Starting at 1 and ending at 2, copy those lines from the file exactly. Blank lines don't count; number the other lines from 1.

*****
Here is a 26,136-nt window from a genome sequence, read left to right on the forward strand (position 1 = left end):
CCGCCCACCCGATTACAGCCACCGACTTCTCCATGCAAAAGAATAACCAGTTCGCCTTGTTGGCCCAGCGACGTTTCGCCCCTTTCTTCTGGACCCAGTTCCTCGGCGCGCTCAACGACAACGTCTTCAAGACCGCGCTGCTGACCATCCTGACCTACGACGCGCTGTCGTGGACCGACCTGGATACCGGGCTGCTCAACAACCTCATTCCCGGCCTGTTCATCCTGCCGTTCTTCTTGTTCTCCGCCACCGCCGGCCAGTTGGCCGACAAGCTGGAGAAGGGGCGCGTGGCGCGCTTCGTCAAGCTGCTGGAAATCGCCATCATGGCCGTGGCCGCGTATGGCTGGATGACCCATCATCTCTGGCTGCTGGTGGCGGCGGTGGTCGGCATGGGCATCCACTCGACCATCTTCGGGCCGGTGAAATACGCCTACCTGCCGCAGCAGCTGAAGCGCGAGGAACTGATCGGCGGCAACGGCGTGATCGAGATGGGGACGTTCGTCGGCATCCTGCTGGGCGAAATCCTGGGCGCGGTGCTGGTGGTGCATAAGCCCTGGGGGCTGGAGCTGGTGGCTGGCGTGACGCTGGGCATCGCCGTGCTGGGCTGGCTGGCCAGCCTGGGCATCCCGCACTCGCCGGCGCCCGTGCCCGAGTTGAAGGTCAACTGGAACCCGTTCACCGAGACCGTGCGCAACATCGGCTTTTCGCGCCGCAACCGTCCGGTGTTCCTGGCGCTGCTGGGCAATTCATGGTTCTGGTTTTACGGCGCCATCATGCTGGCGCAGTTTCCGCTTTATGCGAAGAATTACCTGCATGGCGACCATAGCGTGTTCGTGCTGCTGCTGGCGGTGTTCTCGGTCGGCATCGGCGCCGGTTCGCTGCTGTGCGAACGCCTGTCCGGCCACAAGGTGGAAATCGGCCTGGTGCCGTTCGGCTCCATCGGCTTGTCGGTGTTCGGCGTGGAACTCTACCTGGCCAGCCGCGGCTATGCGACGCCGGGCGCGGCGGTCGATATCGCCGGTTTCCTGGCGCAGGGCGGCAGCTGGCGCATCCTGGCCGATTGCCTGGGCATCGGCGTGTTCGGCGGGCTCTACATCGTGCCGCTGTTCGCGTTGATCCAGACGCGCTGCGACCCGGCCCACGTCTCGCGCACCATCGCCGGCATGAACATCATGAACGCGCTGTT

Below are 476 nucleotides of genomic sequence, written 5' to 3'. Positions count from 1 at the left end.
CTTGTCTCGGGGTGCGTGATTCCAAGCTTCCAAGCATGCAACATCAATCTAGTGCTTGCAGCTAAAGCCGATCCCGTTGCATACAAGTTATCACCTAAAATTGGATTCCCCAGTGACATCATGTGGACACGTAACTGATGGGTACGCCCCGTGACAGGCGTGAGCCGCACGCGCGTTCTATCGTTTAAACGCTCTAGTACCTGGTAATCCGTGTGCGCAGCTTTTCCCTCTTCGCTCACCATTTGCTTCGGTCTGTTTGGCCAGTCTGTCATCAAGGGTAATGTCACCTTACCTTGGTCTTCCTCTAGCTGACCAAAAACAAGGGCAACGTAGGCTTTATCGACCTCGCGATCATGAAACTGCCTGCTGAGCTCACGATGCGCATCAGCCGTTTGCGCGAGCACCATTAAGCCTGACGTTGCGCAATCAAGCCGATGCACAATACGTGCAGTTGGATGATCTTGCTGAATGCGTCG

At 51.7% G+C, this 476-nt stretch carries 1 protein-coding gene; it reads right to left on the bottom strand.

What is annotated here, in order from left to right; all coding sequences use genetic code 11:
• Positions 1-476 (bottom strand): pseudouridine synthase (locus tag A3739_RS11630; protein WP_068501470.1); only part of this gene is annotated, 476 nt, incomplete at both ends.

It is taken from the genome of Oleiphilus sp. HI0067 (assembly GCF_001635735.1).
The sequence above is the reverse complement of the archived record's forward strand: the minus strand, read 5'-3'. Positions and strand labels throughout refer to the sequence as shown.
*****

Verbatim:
Here is a 26,136-nt window from a genome sequence, read left to right on the forward strand (position 1 = left end):
CCGCCCACCCGATTACAGCCACCGACTTCTCCATGCAAAAGAATAACCAGTTCGCCTTGTTGGCCCAGCGACGTTTCGCCCCTTTCTTCTGGACCCAGTTCCTCGGCGCGCTCAACGACAACGTCTTCAAGACCGCGCTGCTGACCATCCTGACCTACGACGCGCTGTCGTGGACCGACCTGGATACCGGGCTGCTCAACAACCTCATTCCCGGCCTGTTCATCCTGCCGTTCTTCTTGTTCTCCGCCACCGCCGGCCAGTTGGCCGACAAGCTGGAGAAGGGGCGCGTGGCGCGCTTCGTCAAGCTGCTGGAAATCGCCATCATGGCCGTGGCCGCGTATGGCTGGATGACCCATCATCTCTGGCTGCTGGTGGCGGCGGTGGTCGGCATGGGCATCCACTCGACCATCTTCGGGCCGGTGAAATACGCCTACCTGCCGCAGCAGCTGAAGCGCGAGGAACTGATCGGCGGCAACGGCGTGATCGAGATGGGGACGTTCGTCGGCATCCTGCTGGGCGAAATCCTGGGCGCGGTGCTGGTGGTGCATAAGCCCTGGGGGCTGGAGCTGGTGGCTGGCGTGACGCTGGGCATCGCCGTGCTGGGCTGGCTGGCCAGCCTGGGCATCCCGCACTCGCCGGCGCCCGTGCCCGAGTTGAAGGTCAACTGGAACCCGTTCACCGAGACCGTGCGCAACATCGGCTTTTCGCGCCGCAACCGTCCGGTGTTCCTGGCGCTGCTGGGCAATTCATGGTTCTGGTTTTACGGCGCCATCATGCTGGCGCAGTTTCCGCTTTATGCGAAGAATTACCTGCATGGCGACCATAGCGTGTTCGTGCTGCTGCTGGCGGTGTTCTCGGTCGGCATCGGCGCCGGTTCGCTGCTGTGCGAACGCCTGTCCGGCCACAAGGTGGAAATCGGCCTGGTGCCGTTCGGCTCCATCGGCTTGTCGGTGTTCGGCGTGGAACTCTACCTGGCCAGCCGCGGCTATGCGACGCCGGGCGCGGCGGTCGATATCGCCGGTTTCCTGGCGCAGGGCGGCAGCTGGCGCATCCTGGCCGATTGCCTGGGCATCGGCGTGTTCGGCGGGCTCTACATCGTGCCGCTGTTCGCGTTGATCCAGACGCGCTGCGACCCGGCCCACGTCTCGCGCACCATCGCCGGCATGAACATCATGAACGCGCTGTT